I've written previously that carbon is not the issue, but a shoe-horning of a much wider substantial debate about where we are going, how we want to live.

This by the way, extends to carbon trading, something I'll write on again. That a problem which has commoditisation at its root is solved by further commoditisation - of the air, people, of the air! - shows similar wrong-headedness as that described above. Clutching at straws while the whole ship goes down.

You think I'm dramatic? Take a look around!

Radicalism has never been more necessary. The time for free-thinking is come.

(There's some here)

Wednesday, April 22, 2009

A sober post

There was funny time when Britain was doing really well, the economy was singing and Public Borrowing was still at 3.5%. This was about 2 years ago.

I would like to see some figures on how much of the deficit is going where. A lot must be from falling tax receipts and rising benefits and there are some job creation schemes but a huge chunk of the rest must be from bank subsidies.

This is entirely the wrong channel to go through, although I accpet this wasn't easy to see three months ago. Banks are moving from the central mechanism of the economy to one of its servants and filling them with cash is like piling bricks under the high side of the leaning tower of Pisa.

There's got to be a more decentralised way of getting money into the hands of people and easing the massive structural shift the economy is experiencing.

Oh wait, there is.

Wednesday, April 08, 2009


"The G20 agreed to allow the IMF to create $250bn of Special Drawing Rights, its own currency, comprising dollars, euros, yen and sterling, boosting the foreign exchange reserves of every country. Most of this will go to the big economies, but poorer countries facing budgetary strains will gain new cash." [link]

From the same article:

"Only about $80bn will be going to all the middle-income and poor countries combined [of the $250bn]"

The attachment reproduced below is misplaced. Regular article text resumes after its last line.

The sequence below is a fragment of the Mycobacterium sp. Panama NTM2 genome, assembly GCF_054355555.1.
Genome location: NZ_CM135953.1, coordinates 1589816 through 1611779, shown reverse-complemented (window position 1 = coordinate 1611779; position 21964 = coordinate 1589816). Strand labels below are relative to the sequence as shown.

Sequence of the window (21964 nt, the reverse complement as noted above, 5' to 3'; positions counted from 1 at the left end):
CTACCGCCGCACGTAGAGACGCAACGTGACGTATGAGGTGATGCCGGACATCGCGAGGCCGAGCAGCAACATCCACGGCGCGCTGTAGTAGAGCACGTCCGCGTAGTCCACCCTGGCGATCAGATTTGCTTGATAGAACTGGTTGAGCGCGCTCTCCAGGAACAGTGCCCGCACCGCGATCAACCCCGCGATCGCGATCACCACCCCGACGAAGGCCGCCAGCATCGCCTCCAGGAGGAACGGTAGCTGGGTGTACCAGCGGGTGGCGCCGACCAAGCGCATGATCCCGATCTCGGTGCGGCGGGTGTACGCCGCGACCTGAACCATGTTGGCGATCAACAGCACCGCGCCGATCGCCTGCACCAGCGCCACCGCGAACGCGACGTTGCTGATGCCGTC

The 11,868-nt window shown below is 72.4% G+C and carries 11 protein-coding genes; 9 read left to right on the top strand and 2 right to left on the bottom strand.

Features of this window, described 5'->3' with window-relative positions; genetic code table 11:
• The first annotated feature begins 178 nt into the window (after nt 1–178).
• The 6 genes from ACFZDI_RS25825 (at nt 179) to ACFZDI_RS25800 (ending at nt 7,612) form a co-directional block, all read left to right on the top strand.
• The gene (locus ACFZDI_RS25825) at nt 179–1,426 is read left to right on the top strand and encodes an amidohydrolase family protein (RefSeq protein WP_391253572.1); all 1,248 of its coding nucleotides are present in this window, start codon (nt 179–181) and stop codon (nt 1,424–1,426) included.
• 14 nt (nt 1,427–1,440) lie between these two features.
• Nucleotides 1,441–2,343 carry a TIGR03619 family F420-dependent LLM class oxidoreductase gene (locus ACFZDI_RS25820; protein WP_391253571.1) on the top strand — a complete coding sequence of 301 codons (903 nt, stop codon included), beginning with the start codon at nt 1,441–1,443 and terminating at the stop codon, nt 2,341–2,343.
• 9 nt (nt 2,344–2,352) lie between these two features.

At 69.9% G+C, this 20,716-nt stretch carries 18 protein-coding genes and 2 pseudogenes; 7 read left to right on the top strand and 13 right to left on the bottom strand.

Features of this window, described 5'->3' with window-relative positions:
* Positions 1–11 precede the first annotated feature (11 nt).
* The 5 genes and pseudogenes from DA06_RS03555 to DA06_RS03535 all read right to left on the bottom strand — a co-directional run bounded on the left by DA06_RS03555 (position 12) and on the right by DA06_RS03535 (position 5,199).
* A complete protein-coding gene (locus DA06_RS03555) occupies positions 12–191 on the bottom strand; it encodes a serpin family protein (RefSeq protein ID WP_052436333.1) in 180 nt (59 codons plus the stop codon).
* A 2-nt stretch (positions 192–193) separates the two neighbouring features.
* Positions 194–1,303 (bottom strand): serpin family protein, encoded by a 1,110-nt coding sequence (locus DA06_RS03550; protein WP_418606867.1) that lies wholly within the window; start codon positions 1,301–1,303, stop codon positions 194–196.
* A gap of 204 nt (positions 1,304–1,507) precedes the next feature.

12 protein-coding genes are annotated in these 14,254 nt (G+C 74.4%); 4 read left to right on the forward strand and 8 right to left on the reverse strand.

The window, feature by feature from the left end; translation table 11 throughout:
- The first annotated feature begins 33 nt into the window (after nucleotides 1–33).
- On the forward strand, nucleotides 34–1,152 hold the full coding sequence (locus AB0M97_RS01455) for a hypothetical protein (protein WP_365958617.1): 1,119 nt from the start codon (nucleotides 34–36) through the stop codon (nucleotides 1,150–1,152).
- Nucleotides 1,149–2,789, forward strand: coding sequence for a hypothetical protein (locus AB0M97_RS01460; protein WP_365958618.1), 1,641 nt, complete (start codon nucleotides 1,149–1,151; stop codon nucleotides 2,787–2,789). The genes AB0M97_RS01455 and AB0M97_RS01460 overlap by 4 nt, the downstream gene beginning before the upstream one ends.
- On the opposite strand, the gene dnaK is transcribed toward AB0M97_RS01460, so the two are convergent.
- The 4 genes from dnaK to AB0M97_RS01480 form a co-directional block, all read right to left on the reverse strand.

Thursday, March 26, 2009

Fluffy's take on the financial descent

We're really falling now - yet to hit the bottom and this frightens the life out of policy makers.

SURELY they must do something. SURELY!!!!

They scream and so do the followers and counter-arguers and media. Oh the media! Whipping up a storm over a single gilt bond auction that was only slightly undersold and THEN the UK government reacts and backs away. Timid and uncertain.

It's no problem being uncertain - the last ten years we've gotten away with kidding ourselves that we can be even as species, climate and food sources are knocked away beneath us.

Being timid, however, can only further the panic.

So what would Fluffy do?

Nothing - hold fire for the time. Money is moving in ways that no one alive has a clue about. Repeated stimuli will only have the effect of pouring money into the sink - and by sink I mean that referred to by chaos theory, the energy that literally goes to nowhere. It will induce stagflation and saddle us with debt for years to come.

This is infuriating for governments, press and practically the whole conversation. BUT we can't DO NOTHING!!!

But you did do something and it did nothing so now you're only tempting a bigger nothing than you've earned before. And if you think the world economy is bottoming out - haha!! - you're wrong.

The structural change that's underway is harking back at LEAST to the creation of the inter-related market mechanism, typically set in the 17th century. If that's the case we've got a whole lot more cleaning out to do. the more apocolyptic and mystical trace its origins to Babylon, when man first looked at the Earth and saw a competitor not a jewel.